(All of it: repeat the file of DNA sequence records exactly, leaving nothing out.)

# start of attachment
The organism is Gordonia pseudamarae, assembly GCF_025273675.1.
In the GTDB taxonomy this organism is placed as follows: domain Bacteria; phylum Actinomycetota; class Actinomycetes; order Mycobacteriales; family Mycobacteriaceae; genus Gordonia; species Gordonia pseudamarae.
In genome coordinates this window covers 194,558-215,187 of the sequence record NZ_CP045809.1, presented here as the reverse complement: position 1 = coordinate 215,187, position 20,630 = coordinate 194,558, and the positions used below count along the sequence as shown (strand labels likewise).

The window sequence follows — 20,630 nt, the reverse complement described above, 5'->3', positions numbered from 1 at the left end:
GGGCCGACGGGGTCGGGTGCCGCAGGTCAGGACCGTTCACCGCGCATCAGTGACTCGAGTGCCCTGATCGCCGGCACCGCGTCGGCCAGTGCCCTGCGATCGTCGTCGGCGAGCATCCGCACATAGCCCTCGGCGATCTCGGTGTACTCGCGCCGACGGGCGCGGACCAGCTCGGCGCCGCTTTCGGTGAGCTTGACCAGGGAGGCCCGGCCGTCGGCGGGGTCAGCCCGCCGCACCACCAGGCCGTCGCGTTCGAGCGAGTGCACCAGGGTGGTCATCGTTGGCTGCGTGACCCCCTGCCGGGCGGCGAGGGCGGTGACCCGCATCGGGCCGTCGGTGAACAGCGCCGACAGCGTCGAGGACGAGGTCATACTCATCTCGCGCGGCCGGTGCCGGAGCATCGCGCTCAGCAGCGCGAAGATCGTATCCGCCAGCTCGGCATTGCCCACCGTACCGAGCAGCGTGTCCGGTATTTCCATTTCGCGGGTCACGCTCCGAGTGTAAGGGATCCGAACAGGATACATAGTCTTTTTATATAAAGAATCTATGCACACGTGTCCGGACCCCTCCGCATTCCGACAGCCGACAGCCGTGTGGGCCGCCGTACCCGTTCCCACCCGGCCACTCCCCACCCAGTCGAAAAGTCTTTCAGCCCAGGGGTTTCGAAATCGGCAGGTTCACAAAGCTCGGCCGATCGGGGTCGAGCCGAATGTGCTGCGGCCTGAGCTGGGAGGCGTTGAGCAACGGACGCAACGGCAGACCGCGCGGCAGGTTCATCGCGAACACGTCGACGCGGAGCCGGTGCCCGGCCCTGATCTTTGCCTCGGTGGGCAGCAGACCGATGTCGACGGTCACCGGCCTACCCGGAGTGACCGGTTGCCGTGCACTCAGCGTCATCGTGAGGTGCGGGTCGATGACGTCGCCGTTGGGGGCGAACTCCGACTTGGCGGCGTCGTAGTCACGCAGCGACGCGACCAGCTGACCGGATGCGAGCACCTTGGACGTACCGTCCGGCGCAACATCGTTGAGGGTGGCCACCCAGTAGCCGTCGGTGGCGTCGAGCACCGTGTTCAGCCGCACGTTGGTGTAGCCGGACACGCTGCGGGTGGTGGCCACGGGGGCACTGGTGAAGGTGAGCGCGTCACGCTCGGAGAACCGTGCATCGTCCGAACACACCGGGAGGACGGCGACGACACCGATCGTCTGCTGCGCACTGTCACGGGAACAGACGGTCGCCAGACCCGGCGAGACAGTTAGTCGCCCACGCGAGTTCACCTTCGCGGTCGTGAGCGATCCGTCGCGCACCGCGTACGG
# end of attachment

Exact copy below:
The organism is Gordonia pseudamarae, assembly GCF_025273675.1.
In the GTDB taxonomy this organism is placed as follows: domain Bacteria; phylum Actinomycetota; class Actinomycetes; order Mycobacteriales; family Mycobacteriaceae; genus Gordonia; species Gordonia pseudamarae.
In genome coordinates this window covers 194,558-215,187 of the sequence record NZ_CP045809.1, presented here as the reverse complement: position 1 = coordinate 215,187, position 20,630 = coordinate 194,558, and the positions used below count along the sequence as shown (strand labels likewise).

The window sequence follows — 20,630 nt, the reverse complement described above, 5'->3', positions numbered from 1 at the left end:
GGGCCGACGGGGTCGGGTGCCGCAGGTCAGGACCGTTCACCGCGCATCAGTGACTCGAGTGCCCTGATCGCCGGCACCGCGTCGGCCAGTGCCCTGCGATCGTCGTCGGCGAGCATCCGCACATAGCCCTCGGCGATCTCGGTGTACTCGCGCCGACGGGCGCGGACCAGCTCGGCGCCGCTTTCGGTGAGCTTGACCAGGGAGGCCCGGCCGTCGGCGGGGTCAGCCCGCCGCACCACCAGGCCGTCGCGTTCGAGCGAGTGCACCAGGGTGGTCATCGTTGGCTGCGTGACCCCCTGCCGGGCGGCGAGGGCGGTGACCCGCATCGGGCCGTCGGTGAACAGCGCCGACAGCGTCGAGGACGAGGTCATACTCATCTCGCGCGGCCGGTGCCGGAGCATCGCGCTCAGCAGCGCGAAGATCGTATCCGCCAGCTCGGCATTGCCCACCGTACCGAGCAGCGTGTCCGGTATTTCCATTTCGCGGGTCACGCTCCGAGTGTAAGGGATCCGAACAGGATACATAGTCTTTTTATATAAAGAATCTATGCACACGTGTCCGGACCCCTCCGCATTCCGACAGCCGACAGCCGTGTGGGCCGCCGTACCCGTTCCCACCCGGCCACTCCCCACCCAGTCGAAAAGTCTTTCAGCCCAGGGGTTTCGAAATCGGCAGGTTCACAAAGCTCGGCCGATCGGGGTCGAGCCGAATGTGCTGCGGCCTGAGCTGGGAGGCGTTGAGCAACGGACGCAACGGCAGACCGCGCGGCAGGTTCATCGCGAACACGTCGACGCGGAGCCGGTGCCCGGCCCTGATCTTTGCCTCGGTGGGCAGCAGACCGATGTCGACGGTCACCGGCCTACCCGGAGTGACCGGTTGCCGTGCACTCAGCGTCATCGTGAGGTGCGGGTCGATGACGTCGCCGTTGGGGGCGAACTCCGACTTGGCGGCGTCGTAGTCACGCAGCGACGCGACCAGCTGACCGGATGCGAGCACCTTGGACGTACCGTCCGGCGCAACATCGTTGAGGGTGGCCACCCAGTAGCCGTCGGTGGCGTCGAGCACCGTGTTCAGCCGCACGTTGGTGTAGCCGGACACGCTGCGGGTGGTGGCCACGGGGGCACTGGTGAAGGTGAGCGCGTCACGCTCGGAGAACCGTGCATCGTCCGAACACACCGGGAGGACGGCGACGACACCGATCGTCTGCTGCGCACTGTCACGGGAACAGACGGTCGCCAGACCCGGCGAGACAGTTAGTCGCCCACGCGAGTTCACCTTCGCGGTCGTGAGCGATCCGTCGCGCACCGCGTACGG